Helping Buchanan on Helping the Rebels
05 Mar 2019-Journal of Ethics & Social Philosophy (Journal of Ethics and Social Philosophy)-Vol. 15, Iss: 1
TL;DR: In this article, Renzo argues that a proper understanding of political self-determination shows that it is often impermissible to intervene in order to establish a regime that leads to more selfdetermination for a group of people if that group was or would be opposed to the intervention.
Abstract: Massimo Renzo has recently argued in this journal that Allen Buchanan’s account of the ethics of intervention is too permissive. Renzo claims that a proper understanding of political self-determination shows that it is often impermissible to intervene in order to establish a regime that leads to more self-determination for a group of people if that group was or would be opposed to the intervention. Renzo’s argument rests on an analogy between individual self-determination and group self-determination, and once we see that there are differences between the two kinds of self-determination, his argument against Buchanan fails, and thus there are more cases of permissible intervention than Renzo countenances. However, understanding these differences also reveals that Buchanan’s account is also not permissive enough. There are cases of justified intervention beyond even what Buchanan compasses.
TL;DR: In this article, Cara Nine argues that Lea Ypi's account of the wrongness of colonialism has a hole in it: Ypi leaves open the possibility of justified sett...
Abstract: In ‘Colonialism, territory and pre-existing obligations,’ Cara Nine argues that Lea Ypi’s account of the wrongness of colonialism has a hole in it: Ypi leaves open the possibility of justified sett...
TL;DR: The cosmopolitan instrumentalist theory of secession as mentioned in this paper argues that a group has a right to secede only if this would promote cosmopolitan justice, and it is preferable to other theories of secession because it is an entailment of cosmopolitanism.
Abstract: I defend the cosmopolitan instrumentalist theory of secession, according to which a group has a right to secede only if this would promote cosmopolitan justice. I argue that the theory is preferable to other theories of secession because it is an entailment of cosmopolitanism, which is independently attractive, and because, unlike other theories of secession, it allows us to give the answers we want to give in cases like secession of the rich or secession that would make things worse for minorities. I defend the view against the objections that it allows for colonialism and annexation, that it is not a distinct theory, and that it is impractical.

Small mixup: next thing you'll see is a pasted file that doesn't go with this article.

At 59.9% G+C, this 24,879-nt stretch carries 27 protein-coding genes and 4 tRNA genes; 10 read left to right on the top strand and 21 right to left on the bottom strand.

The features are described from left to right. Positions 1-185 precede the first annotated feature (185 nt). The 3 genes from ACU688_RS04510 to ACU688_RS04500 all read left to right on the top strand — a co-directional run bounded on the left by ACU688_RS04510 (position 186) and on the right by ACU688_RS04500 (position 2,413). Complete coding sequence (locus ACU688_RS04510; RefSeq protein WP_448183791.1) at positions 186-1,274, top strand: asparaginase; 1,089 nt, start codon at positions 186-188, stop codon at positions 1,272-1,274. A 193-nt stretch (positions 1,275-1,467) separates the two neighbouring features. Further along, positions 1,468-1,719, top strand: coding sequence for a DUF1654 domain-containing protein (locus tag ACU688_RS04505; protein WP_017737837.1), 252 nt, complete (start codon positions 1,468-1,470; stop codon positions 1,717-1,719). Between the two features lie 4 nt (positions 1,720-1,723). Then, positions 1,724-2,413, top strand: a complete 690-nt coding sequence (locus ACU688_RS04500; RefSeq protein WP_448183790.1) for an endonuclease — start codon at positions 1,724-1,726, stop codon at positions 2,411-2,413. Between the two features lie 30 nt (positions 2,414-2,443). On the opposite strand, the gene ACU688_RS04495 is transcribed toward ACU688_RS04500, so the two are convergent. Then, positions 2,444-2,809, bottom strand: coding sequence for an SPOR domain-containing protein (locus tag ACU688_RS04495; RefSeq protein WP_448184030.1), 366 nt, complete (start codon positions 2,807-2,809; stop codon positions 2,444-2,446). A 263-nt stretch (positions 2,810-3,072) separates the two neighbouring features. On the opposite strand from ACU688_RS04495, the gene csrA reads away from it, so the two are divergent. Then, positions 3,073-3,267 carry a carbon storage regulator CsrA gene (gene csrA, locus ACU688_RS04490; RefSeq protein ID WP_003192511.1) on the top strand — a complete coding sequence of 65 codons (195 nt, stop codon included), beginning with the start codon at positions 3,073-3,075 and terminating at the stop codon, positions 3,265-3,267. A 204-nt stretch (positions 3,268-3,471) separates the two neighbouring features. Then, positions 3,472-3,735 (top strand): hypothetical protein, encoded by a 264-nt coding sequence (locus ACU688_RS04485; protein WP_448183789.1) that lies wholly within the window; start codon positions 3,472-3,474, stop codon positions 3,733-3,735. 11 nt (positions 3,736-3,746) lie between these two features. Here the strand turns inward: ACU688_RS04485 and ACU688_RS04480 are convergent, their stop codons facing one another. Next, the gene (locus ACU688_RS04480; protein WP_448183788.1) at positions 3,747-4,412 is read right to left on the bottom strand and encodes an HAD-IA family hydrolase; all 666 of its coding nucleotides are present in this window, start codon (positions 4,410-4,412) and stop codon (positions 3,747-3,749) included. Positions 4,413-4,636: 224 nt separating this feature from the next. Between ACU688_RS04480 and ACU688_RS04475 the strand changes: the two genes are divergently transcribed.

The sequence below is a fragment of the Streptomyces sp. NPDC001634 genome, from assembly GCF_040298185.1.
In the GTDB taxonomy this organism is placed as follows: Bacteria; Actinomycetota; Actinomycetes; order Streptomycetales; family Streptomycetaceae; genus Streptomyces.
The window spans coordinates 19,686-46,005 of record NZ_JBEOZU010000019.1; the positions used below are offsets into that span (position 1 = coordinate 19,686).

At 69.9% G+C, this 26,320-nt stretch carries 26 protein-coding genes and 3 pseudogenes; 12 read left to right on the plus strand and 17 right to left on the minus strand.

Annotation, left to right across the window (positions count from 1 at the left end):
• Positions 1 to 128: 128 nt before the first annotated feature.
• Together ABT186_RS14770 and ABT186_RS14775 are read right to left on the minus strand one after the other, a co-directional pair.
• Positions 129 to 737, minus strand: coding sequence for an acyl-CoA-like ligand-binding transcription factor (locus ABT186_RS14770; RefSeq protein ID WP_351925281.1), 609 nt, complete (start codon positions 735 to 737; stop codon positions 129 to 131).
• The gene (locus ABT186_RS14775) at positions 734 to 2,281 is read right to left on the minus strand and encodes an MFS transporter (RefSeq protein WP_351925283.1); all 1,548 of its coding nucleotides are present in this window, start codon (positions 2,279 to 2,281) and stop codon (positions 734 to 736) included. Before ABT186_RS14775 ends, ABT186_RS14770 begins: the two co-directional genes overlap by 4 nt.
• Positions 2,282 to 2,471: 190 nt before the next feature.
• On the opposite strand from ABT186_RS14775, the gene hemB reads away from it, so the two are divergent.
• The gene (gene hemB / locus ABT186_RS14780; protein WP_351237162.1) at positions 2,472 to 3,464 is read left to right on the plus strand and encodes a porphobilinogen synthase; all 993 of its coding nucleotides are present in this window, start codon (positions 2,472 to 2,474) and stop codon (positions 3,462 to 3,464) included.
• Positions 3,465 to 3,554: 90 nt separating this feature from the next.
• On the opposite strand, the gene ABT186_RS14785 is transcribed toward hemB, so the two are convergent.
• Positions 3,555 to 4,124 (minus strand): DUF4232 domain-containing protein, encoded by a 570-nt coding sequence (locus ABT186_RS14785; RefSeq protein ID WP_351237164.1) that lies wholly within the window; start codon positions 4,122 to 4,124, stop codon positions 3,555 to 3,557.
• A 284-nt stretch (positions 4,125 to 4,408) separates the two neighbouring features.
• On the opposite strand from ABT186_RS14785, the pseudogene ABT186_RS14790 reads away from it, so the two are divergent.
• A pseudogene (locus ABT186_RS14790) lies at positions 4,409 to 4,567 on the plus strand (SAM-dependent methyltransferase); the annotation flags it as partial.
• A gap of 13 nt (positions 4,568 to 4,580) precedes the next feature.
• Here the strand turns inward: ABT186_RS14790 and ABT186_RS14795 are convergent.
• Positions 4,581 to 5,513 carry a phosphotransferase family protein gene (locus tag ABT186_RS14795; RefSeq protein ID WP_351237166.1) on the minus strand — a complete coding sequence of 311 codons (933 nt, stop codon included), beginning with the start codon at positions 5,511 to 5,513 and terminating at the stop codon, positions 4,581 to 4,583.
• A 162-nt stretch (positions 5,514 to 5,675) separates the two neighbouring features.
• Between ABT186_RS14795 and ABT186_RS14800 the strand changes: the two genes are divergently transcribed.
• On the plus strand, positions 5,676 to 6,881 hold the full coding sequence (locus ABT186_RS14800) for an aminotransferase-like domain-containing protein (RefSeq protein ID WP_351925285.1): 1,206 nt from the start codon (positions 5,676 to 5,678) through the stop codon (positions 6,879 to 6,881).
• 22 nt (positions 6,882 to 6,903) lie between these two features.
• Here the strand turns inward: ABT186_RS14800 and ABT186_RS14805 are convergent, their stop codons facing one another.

TL;DR: The need for workable ideas about the global or international case presents political theory with its most important current task, and even perhaps with the opportunity to make a practical contribution in the long run, though perhaps only the very long run as discussed by the authors.
Abstract: By comparison with the perplexing and undeveloped state of this subject, domestic political theory is very well understood, with multiple highly developed theories offering alternative solutions to well-defined problems By contrast, concepts and theories of global justice are in the early stages of formation, and it is not clear what the main questions are, let alone the main possible answers I believe that the need for workable ideas about the global or international case presents political theory with its most important current task, and even perhaps with the opportunity to make a practical contribution in the long run, though perhaps only the very long run The theoretical and normative questions I want to discuss are closely related to pressing practical questions that we now face about the legitimate path forward in the governance of the world These are, inevitably, questions about institutions, many of which do not yet exist However imperfectly, the nation-state is the primary locus of political legitimacy and the pursuit of justice, and it is one of the advantages of domestic political theory that nation-states actually exist But when we are
01 Jan 1979
TL;DR: In this paper, the authors discuss the Hobbesian situation of the Realists and the basis of international social justice, and the relation between social cooperation, boundary, and basis of justice.
Abstract: Preface vii Introduction 3 Part One. International Relations as a State of Nature 11 1. The Skepticism of the Realists 15 2. The Hobbesian Situation 27 3. International Relations as a State of Nature 35 4. The Basis of International Morality 50 5. From International Skepticism to the Morality of States 63 Part Two. The Autonomy of States 67 1 . State Autonomy and Individual Liberty 71 2. Nonintervention, Paternalism, and Neutrality 83 3. Self-determination 92 4. Eligibility, Boundaries, and Nationality 105 5. Economic Dependence 116 6. State Autonomy and Domestic Social justice 121 Part Three. International Distributive justice 125 1. Social Cooperation, Boundaries, and the Basis of justice 129 2. Entitlements to Natural Resources 136 3. Interdependence and Global Distributive justice 143 4. Contrasts between International and Domestic Society 154 5. The Rights of States 161 6. Applications to the Nonideal World 169 Conclusion 177 Afterword 185 Works Cited 221 Index 237
01 Jan 2004
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